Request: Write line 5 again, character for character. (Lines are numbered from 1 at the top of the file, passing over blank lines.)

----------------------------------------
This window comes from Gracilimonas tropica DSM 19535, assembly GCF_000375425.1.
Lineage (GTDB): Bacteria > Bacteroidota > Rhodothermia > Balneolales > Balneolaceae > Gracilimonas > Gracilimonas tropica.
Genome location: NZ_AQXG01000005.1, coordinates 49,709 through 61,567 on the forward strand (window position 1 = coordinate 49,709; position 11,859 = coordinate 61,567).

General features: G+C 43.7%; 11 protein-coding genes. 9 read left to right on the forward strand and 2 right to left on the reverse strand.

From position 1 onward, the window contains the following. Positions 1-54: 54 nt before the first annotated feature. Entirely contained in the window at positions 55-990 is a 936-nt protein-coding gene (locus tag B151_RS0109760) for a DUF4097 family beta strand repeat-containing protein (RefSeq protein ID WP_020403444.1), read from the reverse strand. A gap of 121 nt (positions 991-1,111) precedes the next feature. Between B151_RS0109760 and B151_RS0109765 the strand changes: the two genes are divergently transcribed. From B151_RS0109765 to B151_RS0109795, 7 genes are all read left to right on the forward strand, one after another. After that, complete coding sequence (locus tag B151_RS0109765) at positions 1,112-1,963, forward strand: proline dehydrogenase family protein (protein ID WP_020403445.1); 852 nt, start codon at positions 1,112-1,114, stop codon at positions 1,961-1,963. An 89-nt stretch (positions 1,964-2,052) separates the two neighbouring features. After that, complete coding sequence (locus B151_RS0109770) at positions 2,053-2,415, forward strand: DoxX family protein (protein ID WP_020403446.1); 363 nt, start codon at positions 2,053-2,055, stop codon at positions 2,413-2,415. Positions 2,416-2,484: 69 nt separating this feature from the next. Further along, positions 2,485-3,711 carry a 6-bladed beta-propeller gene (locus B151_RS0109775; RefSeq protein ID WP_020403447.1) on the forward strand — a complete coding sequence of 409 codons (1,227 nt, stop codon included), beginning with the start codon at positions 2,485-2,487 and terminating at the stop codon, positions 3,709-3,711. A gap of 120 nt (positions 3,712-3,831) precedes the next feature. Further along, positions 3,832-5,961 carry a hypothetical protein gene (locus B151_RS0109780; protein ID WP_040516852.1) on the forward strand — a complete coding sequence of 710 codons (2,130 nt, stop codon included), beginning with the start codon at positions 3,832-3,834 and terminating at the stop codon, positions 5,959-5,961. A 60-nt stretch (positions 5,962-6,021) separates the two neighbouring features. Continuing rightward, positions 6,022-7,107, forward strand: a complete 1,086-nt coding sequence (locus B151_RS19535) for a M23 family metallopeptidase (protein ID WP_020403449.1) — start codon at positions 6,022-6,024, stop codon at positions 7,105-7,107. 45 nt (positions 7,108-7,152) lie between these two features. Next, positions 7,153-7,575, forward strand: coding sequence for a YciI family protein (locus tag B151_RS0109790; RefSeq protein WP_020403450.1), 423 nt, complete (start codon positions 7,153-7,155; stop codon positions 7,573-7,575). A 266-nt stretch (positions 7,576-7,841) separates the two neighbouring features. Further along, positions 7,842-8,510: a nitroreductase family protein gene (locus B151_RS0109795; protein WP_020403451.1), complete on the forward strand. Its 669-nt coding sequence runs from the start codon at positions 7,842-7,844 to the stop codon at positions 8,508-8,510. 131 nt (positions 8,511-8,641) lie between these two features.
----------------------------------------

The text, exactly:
From position 1 onward, the window contains the following. Positions 1-54: 54 nt before the first annotated feature. Entirely contained in the window at positions 55-990 is a 936-nt protein-coding gene (locus tag B151_RS0109760) for a DUF4097 family beta strand repeat-containing protein (RefSeq protein ID WP_020403444.1), read from the reverse strand. A gap of 121 nt (positions 991-1,111) precedes the next feature. Between B151_RS0109760 and B151_RS0109765 the strand changes: the two genes are divergently transcribed. From B151_RS0109765 to B151_RS0109795, 7 genes are all read left to right on the forward strand, one after another. After that, complete coding sequence (locus tag B151_RS0109765) at positions 1,112-1,963, forward strand: proline dehydrogenase family protein (protein ID WP_020403445.1); 852 nt, start codon at positions 1,112-1,114, stop codon at positions 1,961-1,963. An 89-nt stretch (positions 1,964-2,052) separates the two neighbouring features. After that, complete coding sequence (locus B151_RS0109770) at positions 2,053-2,415, forward strand: DoxX family protein (protein ID WP_020403446.1); 363 nt, start codon at positions 2,053-2,055, stop codon at positions 2,413-2,415. Positions 2,416-2,484: 69 nt separating this feature from the next. Further along, positions 2,485-3,711 carry a 6-bladed beta-propeller gene (locus B151_RS0109775; RefSeq protein ID WP_020403447.1) on the forward strand — a complete coding sequence of 409 codons (1,227 nt, stop codon included), beginning with the start codon at positions 2,485-2,487 and terminating at the stop codon, positions 3,709-3,711. A gap of 120 nt (positions 3,712-3,831) precedes the next feature. Further along, positions 3,832-5,961 carry a hypothetical protein gene (locus B151_RS0109780; protein ID WP_040516852.1) on the forward strand — a complete coding sequence of 710 codons (2,130 nt, stop codon included), beginning with the start codon at positions 3,832-3,834 and terminating at the stop codon, positions 5,959-5,961. A 60-nt stretch (positions 5,962-6,021) separates the two neighbouring features. Continuing rightward, positions 6,022-7,107, forward strand: a complete 1,086-nt coding sequence (locus B151_RS19535) for a M23 family metallopeptidase (protein ID WP_020403449.1) — start codon at positions 6,022-6,024, stop codon at positions 7,105-7,107. 45 nt (positions 7,108-7,152) lie between these two features. Next, positions 7,153-7,575, forward strand: coding sequence for a YciI family protein (locus tag B151_RS0109790; RefSeq protein WP_020403450.1), 423 nt, complete (start codon positions 7,153-7,155; stop codon positions 7,573-7,575). A 266-nt stretch (positions 7,576-7,841) separates the two neighbouring features. Further along, positions 7,842-8,510: a nitroreductase family protein gene (locus B151_RS0109795; protein WP_020403451.1), complete on the forward strand. Its 669-nt coding sequence runs from the start codon at positions 7,842-7,844 to the stop codon at positions 8,508-8,510. 131 nt (positions 8,511-8,641) lie between these two features.